19 January 2008

Devastation of the Indies

Just some interesting reading I've been doing for my American Survey class.
Excerpt from The Story of Creation (of the Pima, who live along the Gila and Salt rivers in the desert of central Arizona)

And now Juhwertamahkai, rubbed again on his breast, and from the substance he obtained there made two little dolls, and these he laid on the earth. And they were human beings, man and woman.
And now for a time the people increased till they filled the earth. For the first parents were perfect, and there was no sickness and no death. But when the earth was full, then there was nothing to eat, so they killed and ate each other.
But Juhwertamahkai did not like the way his people acted, to kill and eat each other, so he let the sky fall to kill them. But when the sky dropped he, himself, took a staff and broke a hole thru, thru which he and Nooee emerged and escaped, leaving behind them all the dead people.
And Juhwertamahkai, being now on top of the fallen sky, again made a man and a woman, in the same way as before. But this man and a woman became grey when old, and their children became grey younger still, and so on till the babies were grey in their cradles.
And Juhwertamahkai, who had made a new earth and sky, just as there had been before, did not like his people becoming grey in their cradles, so he let the sky fall on them again, and again made a hole and escaped, with Nooee, as before.
And Juhwertamahkai, on top of this second sky, again made a new heaven and a new earth, just as he had done before, and new people.
But these new people made a vice of smoking. Before human beings had never smoked till they were old, but now they smoked younger, and each generation still younger, till the infants wanted to smoke in their cradles.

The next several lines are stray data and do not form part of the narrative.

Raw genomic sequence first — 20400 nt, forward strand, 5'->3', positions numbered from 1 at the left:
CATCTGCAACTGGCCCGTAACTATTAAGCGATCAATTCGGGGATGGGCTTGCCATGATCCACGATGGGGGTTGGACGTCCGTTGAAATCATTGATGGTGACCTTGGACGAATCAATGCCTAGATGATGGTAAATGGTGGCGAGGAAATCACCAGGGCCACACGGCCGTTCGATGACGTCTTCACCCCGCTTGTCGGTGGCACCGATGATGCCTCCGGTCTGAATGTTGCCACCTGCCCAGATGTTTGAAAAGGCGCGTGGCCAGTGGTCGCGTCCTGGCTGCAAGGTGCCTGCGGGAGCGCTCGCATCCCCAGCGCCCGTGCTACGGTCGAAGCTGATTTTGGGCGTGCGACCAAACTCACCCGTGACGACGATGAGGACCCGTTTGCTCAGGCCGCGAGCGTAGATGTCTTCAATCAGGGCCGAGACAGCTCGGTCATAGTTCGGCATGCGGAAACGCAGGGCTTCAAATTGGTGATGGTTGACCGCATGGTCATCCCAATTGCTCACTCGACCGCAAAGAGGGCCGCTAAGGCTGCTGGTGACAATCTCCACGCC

And Juhwertamahkai did not like this, and let the sky fall again, and created everything new again in the same way, and this time he created the earth as it is now.

Bartolomé de las Casas
He went to Hispaniola in 1502 (because he had heard about the new discoveries of Columbus) where he was participating eagerly in the exploitation of the natives. He was morally blind during this period. After becoming a priest, he grew convinced that such behavior was contrary to Christian teachings, and soon he was urging all masters to renounce the slave system as he himself had done. In 1515 Casas took the case to Spain, where the government appointed him "protector of the Indians" and gave him permission to found a peaceful, exemplary colony on the Venezuelan coast. One of his remedies for Indian suffering was a proposal to import Africans to the Indies to replace the enslaved Indians. Soon, however, Casas repented of this suggestion, for (as he wrote in History of the Indies) "black slavery was as unjust as Indian slavery, and was no remedy at all."


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